Is the proposed law on Online Falsehoods, a step forward or backwards of Singapore’s development?

Is the proposed law on Online Falsehoods, a step forward or backwards of Singapore’s development?

by Brad Bowyer

In George Orwell’s Dystopian Nightmare “1984”, one of the four ministries that is used to manage the people is “The Ministry of Truth” which is concerned with news, entertainment, education and the fine arts. In the novel, a selected group get to determine what is Truth and what is Fake and take to task those who do not agree or comply.

Now in 2019, the Singapore government is looking to give a selected few ministers the power to determine what is true and what is fake and have laws to take the people to task if they don’t agree or comply.

These same ministers who are part of the team that promised return of the Central Provident Fund (CPF) at the age of 55 but have kept moving the goal posts, told you that your HDB value would always go up but now admit that it will decline as the flat ages and eventually reach zero, that the first elected president as declared in their own publications is no longer the case so that the count of 4 elected president can become 5 and that the current president who was previously publicly declared as an Indian became a Malay overnight.

Surely the way to combat online falsehoods is to first act in a consistent manner that makes the people have faith and trust in what you say and do and second not put your energy in to having more laws that gives you the power to arbitrarily declare what is true but educate the people with research and critical thinking skills so they can decide for themselves what to believe.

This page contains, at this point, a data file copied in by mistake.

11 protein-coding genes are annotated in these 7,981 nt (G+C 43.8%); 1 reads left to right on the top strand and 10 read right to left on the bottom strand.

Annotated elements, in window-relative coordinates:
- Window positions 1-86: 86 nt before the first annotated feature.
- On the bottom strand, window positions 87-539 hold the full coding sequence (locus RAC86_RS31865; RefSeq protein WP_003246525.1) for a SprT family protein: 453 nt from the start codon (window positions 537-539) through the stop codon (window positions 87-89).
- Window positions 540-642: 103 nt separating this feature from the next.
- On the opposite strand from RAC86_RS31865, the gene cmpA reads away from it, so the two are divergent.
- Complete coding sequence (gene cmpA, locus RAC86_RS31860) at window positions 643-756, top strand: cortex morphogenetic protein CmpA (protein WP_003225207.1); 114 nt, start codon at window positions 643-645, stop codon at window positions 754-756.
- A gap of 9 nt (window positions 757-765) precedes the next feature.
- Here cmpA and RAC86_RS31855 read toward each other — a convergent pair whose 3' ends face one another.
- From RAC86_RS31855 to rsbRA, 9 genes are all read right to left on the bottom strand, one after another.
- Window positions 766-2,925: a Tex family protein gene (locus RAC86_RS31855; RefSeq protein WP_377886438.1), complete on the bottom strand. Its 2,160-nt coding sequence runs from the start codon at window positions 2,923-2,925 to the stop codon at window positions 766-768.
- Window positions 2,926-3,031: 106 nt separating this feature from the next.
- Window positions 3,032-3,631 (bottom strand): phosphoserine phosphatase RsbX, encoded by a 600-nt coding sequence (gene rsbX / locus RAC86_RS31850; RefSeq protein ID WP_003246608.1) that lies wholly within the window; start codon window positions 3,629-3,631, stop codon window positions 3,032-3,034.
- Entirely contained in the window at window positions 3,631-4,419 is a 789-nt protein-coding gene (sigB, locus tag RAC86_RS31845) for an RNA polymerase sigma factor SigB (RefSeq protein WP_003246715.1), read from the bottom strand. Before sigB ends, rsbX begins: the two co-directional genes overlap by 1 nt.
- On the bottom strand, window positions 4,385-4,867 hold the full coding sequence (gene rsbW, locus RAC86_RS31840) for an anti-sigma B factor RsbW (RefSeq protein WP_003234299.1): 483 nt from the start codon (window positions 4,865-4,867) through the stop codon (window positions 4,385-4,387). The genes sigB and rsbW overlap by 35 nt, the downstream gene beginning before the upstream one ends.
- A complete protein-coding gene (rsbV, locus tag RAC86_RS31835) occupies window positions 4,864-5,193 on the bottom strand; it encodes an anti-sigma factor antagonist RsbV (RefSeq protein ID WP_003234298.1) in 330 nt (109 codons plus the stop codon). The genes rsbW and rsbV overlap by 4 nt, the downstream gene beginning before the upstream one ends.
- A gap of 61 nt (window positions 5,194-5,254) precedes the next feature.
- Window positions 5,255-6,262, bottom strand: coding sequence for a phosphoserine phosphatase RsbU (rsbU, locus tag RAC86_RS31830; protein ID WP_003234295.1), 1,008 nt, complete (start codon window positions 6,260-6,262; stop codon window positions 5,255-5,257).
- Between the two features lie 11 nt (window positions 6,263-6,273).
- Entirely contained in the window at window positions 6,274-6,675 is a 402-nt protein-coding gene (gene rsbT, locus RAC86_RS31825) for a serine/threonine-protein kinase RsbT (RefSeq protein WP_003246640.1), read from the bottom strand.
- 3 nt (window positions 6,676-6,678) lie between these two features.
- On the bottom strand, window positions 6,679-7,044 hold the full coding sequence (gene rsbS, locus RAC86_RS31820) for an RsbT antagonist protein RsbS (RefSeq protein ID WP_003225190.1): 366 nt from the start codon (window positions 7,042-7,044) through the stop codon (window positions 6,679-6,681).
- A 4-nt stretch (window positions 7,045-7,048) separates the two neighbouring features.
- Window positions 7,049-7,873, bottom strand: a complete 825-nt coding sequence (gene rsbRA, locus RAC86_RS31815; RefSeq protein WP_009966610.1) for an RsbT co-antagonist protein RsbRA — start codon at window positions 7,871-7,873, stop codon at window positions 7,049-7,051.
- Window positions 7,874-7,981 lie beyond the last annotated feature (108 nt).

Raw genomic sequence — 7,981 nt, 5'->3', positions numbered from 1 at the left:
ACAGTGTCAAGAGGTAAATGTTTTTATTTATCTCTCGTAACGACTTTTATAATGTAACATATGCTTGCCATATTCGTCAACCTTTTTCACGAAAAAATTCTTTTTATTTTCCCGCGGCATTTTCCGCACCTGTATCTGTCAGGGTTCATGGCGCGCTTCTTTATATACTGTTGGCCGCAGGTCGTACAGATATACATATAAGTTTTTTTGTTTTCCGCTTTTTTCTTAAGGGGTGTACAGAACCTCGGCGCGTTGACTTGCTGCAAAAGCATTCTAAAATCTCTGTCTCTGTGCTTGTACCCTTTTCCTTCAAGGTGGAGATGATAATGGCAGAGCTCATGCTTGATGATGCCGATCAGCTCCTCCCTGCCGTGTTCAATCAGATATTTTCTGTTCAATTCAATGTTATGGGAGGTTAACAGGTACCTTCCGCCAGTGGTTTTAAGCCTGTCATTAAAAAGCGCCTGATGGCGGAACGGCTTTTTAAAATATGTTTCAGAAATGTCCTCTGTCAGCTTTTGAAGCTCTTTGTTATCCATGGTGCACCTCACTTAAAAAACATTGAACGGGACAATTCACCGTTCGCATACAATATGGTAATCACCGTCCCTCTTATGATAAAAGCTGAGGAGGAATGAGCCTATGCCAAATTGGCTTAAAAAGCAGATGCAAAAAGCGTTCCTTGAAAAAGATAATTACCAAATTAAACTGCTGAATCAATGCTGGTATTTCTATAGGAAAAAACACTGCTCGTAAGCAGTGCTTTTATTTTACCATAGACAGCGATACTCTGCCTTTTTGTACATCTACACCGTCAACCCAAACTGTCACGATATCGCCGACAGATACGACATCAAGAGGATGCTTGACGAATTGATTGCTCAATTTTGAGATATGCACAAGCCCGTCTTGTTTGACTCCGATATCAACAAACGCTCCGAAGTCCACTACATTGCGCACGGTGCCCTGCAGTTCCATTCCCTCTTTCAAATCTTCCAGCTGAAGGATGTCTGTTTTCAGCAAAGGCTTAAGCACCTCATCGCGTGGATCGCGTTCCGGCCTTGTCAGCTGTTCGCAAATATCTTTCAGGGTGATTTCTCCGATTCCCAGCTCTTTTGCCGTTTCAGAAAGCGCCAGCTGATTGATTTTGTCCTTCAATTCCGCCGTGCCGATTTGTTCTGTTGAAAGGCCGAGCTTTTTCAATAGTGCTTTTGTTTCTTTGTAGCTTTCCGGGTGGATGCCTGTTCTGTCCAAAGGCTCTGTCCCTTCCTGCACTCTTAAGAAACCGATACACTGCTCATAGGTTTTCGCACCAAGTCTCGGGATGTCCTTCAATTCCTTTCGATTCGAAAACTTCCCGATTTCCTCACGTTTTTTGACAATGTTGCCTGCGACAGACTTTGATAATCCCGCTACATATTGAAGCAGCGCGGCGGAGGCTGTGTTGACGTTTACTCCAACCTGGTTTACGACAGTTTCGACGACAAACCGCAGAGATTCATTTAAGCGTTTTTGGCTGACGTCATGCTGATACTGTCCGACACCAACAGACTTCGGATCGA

I fully support that we should guard against falsehoods and those who seek to destabilise our society but giving the power to determine truth to a handful and their descendants who may in the future have an agenda and not the public interest at heart is surely not the right way.

Power once given is often difficult to rescind and we have no idea how the future holders of these powers will think and act so we should be very cautious indeed before granting them.

I must ask, “Are you happy to let your elected officials take this power upon themselves and give up your personal right to self-determination when it comes to what is true and fake?”

Is this a step forward or backwards in Singapore’s development of a democratic space for healthy public debate and idea sharing?

This post was first published on Mr Bowyer’s Facebook page and reproduced with permission.

Notify of
Inline Feedbacks
View all comments